The script took about 20 minutes to read. As is directed by the practice, I had them lie down, close their eyes, and cover themselves with a blanket. Every so often I would say, “True awareness has never been traumatized.” When I finished the script, I gave them a few moments to stir so that we could carry on with the rest of the hour.

…and the most interesting thing happened. Nothing at all. They didn’t stir at all. I sat on the Zoom call for the remaining 40 minutes and turned my mute on. I simply held space for them until the hour was up. Even as I signed off from the meeting, they lay still – silent in their own beings.


If it doesn’t surprise you, you’re making it up. As my mentor said, as therapists we ought to be experimenting. So my second room, the counselling space, is an ode to experimentation. To curiosity, humility, and play. I have a yoga mat and pillow, a meditation cushion and blanket. Tools and skills I’ve gathered across disciplines, whether evidence-based or not: Chinese medicine; yoga; somatic, narrative, dialectical, and cognitive behavioral therapies. Each one of these systems of thought and experience has something to offer – the art and the skill is in knowing when and how to apply them.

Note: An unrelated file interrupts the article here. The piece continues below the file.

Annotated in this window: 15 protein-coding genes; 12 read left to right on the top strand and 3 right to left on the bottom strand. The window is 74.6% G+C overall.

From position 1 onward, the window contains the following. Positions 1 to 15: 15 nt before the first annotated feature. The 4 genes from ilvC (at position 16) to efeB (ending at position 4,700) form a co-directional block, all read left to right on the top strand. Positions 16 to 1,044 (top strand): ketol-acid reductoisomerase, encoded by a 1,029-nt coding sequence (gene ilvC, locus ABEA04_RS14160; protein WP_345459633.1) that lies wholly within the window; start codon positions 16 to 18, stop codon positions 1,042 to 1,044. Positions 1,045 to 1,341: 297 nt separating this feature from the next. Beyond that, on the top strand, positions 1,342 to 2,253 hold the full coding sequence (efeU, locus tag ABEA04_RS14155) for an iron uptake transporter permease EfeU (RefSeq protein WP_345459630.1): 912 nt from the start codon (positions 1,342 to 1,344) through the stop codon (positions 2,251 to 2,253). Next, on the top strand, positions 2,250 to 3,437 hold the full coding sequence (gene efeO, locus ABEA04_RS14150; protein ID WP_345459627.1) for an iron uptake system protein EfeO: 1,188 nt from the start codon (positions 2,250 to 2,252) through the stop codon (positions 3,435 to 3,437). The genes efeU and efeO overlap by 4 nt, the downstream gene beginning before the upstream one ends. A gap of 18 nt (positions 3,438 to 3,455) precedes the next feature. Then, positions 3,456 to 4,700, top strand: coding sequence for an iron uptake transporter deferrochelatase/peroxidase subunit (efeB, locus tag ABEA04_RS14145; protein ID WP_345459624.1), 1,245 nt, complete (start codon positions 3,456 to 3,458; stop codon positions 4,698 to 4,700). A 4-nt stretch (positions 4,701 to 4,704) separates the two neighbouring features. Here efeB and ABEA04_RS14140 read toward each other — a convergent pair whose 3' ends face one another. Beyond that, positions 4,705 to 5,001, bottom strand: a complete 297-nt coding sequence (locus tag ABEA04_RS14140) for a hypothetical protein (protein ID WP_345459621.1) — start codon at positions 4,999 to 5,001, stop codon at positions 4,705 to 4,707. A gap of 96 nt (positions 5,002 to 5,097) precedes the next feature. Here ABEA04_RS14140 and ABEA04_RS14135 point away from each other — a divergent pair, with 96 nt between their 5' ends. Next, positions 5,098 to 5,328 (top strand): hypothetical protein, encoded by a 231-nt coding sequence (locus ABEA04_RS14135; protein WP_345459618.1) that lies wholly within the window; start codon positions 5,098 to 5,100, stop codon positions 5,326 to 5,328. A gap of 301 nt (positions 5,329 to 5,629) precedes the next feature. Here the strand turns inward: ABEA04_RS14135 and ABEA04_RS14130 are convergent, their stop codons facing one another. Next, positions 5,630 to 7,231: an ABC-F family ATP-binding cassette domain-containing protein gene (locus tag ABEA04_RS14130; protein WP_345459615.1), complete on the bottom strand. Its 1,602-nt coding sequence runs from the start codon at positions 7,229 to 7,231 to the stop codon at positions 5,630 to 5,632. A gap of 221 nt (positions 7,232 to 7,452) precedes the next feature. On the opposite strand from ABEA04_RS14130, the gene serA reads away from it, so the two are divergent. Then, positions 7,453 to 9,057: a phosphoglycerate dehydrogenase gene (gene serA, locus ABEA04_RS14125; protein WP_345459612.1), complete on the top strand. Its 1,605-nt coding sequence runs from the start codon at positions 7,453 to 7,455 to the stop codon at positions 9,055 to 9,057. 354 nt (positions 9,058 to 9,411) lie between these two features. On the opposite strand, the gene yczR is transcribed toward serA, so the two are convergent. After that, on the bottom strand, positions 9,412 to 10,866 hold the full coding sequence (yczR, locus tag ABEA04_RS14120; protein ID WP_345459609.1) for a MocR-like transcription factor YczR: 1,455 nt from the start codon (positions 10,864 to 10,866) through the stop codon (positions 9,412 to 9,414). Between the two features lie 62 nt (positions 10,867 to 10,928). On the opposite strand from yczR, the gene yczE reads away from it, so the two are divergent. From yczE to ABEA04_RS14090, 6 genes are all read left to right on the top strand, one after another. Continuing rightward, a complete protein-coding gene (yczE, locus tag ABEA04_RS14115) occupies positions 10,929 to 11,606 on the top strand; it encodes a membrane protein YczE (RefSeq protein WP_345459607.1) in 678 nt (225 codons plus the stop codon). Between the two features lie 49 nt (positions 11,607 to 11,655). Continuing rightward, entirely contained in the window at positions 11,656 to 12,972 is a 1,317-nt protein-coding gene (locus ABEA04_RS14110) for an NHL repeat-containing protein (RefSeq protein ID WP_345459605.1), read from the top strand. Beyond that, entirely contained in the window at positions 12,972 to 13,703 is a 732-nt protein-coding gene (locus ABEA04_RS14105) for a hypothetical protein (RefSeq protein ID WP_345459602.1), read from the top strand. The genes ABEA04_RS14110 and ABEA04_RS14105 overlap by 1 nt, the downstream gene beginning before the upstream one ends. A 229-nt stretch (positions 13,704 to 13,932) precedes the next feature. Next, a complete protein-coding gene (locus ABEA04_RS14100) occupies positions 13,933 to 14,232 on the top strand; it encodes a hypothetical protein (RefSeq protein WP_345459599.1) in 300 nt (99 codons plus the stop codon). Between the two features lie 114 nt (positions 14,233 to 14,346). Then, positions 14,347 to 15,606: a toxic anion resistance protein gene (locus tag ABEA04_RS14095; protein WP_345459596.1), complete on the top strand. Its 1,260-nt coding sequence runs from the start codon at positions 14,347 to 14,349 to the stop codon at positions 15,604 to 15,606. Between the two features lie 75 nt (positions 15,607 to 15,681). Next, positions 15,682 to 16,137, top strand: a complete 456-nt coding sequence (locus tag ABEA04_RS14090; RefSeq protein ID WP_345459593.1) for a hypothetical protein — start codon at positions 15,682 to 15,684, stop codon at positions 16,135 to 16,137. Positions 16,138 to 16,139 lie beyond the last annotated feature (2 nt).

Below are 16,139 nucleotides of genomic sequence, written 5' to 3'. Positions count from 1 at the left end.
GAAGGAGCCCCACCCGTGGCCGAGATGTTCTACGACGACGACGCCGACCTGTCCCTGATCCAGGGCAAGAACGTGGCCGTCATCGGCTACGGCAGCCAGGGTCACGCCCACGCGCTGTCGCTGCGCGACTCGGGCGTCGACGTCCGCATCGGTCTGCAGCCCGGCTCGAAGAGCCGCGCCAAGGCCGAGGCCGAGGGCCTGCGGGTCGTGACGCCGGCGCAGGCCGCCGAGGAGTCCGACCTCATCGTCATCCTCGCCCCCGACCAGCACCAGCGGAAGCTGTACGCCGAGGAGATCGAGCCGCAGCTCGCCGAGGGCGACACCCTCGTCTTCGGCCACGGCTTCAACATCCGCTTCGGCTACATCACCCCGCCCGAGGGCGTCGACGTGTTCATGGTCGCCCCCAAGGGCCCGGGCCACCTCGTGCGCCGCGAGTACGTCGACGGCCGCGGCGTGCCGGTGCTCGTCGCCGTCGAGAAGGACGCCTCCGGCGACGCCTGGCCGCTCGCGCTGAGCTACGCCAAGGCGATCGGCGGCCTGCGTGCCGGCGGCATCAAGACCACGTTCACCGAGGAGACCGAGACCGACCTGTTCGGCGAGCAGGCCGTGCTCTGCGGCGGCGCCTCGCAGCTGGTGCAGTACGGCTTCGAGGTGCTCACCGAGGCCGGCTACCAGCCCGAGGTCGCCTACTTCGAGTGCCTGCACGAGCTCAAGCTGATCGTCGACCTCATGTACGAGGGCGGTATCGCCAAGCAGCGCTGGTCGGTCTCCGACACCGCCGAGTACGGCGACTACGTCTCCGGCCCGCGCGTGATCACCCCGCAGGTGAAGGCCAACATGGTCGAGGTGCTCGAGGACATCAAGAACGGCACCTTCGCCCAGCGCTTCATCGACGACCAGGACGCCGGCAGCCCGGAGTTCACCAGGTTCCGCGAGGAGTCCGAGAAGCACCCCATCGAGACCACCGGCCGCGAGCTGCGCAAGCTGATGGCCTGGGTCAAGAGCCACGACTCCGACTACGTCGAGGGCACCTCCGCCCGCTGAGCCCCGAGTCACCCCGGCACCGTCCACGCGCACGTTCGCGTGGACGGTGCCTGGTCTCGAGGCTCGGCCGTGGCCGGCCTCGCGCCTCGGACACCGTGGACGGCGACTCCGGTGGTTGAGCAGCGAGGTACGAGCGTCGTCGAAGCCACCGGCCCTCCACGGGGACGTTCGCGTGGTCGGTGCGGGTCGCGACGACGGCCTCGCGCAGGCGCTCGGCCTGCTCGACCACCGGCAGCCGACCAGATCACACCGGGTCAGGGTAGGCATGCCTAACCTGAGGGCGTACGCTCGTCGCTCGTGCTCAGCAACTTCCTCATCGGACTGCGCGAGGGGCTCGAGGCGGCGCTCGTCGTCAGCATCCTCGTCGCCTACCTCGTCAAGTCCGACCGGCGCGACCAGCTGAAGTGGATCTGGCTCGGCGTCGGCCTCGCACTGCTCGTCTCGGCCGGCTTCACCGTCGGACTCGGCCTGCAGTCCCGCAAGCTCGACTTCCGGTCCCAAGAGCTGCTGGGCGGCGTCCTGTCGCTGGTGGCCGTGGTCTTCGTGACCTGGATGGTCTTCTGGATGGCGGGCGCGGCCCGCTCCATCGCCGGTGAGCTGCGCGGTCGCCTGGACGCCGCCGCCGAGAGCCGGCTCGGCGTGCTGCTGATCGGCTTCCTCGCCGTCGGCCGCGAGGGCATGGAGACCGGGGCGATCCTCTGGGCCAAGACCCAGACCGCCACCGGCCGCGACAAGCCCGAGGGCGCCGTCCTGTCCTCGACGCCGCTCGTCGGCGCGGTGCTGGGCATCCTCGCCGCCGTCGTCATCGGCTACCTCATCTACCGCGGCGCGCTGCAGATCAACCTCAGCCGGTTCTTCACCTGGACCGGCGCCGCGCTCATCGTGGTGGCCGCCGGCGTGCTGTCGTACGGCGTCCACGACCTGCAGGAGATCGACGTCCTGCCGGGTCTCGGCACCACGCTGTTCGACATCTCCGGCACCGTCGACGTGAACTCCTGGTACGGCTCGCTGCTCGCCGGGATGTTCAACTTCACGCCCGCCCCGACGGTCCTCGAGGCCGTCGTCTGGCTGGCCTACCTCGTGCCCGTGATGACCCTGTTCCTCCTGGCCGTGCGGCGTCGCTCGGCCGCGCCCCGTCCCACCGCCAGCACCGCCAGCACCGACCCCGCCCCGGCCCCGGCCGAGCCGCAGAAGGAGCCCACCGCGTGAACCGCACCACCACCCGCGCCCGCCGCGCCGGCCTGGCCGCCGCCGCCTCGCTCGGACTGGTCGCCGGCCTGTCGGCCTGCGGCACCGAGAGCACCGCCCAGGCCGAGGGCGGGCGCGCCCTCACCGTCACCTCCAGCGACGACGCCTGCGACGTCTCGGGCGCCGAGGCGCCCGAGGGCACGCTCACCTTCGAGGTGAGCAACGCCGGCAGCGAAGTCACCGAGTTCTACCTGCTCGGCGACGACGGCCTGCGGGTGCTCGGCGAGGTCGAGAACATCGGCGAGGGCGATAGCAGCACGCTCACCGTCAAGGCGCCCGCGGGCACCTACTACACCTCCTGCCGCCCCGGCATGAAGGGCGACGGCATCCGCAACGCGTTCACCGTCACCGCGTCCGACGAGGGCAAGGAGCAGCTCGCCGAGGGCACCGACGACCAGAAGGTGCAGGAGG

Occasionally, someone tells me that they dread therapy. At those times, I feel like I imagine a dentist sometimes does: like the last person someone wants to see! What I want people to know is that, yes therapy is hard work. And also, it can be a joy. When I hear laughter from a client, I know some healing work is being done.

You know, what I really imagine is that someday everything will be measurable. What is qualitative will be quantifiable, and vice versa. And I also understand that – just like yoga nidra being rebranded as iRest – regardless of what you call it, if it works…it works. So whether you’re a client or a practitioner, invite curiosity into your therapeutic experience. If something’s not working it doesn’t necessarily mean you’re doing it wrong: maybe a different skill would work better in that moment. Think outside the box. Experiment. Play.

About the Author

deirdre mclaughlin (she/they/we) is a counsellor, sex educator, and phd student in clinical sexology. they live and work within the ancestral, traditional, and unceded territories of the tmixʷ (Syilx Okanagan), snʕickstx tmxʷúlaʔxʷ (Sinixt), and ɁamakɁis (Ktunaxa) peoples, as well as many other diverse Indigenous persons, including the Métis.